Nothing is original.
Every piece of life advice you've ever heard has probably been repeated time and time again.
What's different is context.
Context adds a layer of originality and digestibility.
For example, Gary Vaynerchuk didn't invent the idea of "hustle". But he did popularize it.
When Gary talks about "hustle", it resonates much more powerfully with his audience of entrepreneurs because of his brand as the son of 2 immigrants and creating a wine empire from very little.
That context is what will give you the edge in whatever you do.
Let's take for example, my advice that you should move out of your house and to a new city if you really want to grow rapidly. I believe that living on your own, unrestricted by your parent's rules allows you to discover who you are and what rules you set for yourself. Escaping to a new place where no one knows you accelerates this process even more.
Now, while that's good advice, it's not novel advice. American adults have been moving out of their parent's houses for hundreds of years.
The key distinction is the context in which I'm sharing it.
My brand is built around a couple of things:
- Opting out of college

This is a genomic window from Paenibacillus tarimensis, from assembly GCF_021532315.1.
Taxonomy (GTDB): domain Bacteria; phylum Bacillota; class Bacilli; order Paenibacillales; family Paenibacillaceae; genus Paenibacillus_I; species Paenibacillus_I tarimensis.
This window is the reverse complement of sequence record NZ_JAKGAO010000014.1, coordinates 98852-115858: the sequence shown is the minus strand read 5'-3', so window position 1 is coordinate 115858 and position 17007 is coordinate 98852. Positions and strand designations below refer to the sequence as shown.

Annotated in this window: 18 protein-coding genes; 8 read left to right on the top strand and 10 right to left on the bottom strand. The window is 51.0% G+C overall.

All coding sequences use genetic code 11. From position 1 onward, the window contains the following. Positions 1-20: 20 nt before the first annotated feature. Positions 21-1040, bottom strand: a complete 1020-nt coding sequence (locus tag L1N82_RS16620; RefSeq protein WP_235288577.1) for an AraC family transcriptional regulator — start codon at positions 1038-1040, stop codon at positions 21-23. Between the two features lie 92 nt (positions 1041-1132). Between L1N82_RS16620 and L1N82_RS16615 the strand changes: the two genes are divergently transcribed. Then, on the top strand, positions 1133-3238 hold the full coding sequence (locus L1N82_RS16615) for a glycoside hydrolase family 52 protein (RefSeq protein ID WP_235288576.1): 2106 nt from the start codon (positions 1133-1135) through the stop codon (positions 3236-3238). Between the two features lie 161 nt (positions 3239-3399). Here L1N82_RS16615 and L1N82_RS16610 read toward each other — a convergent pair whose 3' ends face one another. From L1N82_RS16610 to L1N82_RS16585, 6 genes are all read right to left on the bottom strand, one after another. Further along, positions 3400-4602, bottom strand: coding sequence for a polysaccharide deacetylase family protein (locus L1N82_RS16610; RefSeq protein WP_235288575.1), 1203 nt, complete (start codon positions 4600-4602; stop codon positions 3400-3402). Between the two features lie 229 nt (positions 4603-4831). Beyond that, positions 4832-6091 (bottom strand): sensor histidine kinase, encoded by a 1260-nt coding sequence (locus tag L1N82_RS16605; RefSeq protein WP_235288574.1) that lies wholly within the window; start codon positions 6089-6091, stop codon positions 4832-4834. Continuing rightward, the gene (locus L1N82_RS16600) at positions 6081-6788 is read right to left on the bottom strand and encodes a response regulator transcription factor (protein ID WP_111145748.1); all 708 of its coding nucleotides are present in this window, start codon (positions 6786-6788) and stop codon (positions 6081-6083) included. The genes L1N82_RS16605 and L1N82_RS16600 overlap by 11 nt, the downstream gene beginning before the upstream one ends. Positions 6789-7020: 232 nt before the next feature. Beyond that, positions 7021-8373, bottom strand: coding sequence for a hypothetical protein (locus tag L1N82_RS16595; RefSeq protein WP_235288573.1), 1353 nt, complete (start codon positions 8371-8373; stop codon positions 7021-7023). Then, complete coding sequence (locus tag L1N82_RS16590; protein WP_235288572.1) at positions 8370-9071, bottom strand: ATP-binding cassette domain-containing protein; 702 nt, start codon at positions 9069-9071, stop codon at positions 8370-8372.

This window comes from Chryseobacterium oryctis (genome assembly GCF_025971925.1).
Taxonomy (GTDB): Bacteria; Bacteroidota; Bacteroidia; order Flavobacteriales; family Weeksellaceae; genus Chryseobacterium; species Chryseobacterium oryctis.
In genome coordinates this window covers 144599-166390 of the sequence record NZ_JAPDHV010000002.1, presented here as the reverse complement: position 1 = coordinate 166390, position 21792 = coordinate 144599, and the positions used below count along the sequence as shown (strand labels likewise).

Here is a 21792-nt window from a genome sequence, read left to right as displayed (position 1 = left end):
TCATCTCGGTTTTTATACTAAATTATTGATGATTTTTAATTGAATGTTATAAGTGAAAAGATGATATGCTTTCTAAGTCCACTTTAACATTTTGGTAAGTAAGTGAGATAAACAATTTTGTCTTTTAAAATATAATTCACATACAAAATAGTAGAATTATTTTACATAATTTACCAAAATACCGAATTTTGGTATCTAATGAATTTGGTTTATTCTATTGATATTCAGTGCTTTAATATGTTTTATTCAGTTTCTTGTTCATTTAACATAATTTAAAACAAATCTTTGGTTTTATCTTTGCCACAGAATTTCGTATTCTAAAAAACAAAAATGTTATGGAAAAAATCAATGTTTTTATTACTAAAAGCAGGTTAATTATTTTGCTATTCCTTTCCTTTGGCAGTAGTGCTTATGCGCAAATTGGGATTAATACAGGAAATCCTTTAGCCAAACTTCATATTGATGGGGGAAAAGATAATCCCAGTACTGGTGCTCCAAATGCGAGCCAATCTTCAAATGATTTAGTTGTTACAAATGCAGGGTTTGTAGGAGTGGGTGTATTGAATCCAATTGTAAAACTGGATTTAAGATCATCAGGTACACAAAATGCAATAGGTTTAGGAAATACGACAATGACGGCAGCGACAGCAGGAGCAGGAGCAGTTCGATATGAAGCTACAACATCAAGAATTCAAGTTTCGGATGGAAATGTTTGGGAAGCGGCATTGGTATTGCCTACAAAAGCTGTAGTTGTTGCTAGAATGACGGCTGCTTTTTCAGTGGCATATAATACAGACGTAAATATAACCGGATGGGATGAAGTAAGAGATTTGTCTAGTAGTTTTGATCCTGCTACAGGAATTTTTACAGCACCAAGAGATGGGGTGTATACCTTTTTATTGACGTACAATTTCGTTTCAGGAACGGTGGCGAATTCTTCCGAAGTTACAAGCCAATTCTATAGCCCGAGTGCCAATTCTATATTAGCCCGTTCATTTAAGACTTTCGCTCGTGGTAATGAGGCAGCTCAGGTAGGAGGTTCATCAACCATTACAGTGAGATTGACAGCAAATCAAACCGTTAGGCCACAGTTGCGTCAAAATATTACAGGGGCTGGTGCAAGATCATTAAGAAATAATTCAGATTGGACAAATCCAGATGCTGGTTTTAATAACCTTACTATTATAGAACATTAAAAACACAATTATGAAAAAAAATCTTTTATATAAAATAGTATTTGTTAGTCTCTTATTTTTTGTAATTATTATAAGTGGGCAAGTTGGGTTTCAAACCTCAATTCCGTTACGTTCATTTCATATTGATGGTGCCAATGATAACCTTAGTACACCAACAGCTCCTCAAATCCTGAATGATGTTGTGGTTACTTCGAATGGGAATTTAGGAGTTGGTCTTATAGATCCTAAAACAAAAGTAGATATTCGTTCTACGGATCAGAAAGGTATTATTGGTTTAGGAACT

- Trying new things and being adventurous
- Being Asian
- Being young
- Living in the digital age with access to smartphones, internet, etc.
Anyone who relates to my brand is able to internalize the idea of moving out much better than if someone else said the same thing. It's also possible that it's the first time they heard of or understood the idea of moving out.
If so, I just cemented myself as an expert in their minds.
You can do the same with those around you.
You don't have to be original.
You just have to give good advice, and add a little bit of a twist to it by using your unique brand. That unique context will resonate much more strongly if you talk about it instead of avoiding it and being a cookie-cutter advice giver.
Don't repeat tropes -- give advice -- but do so with your story in mind.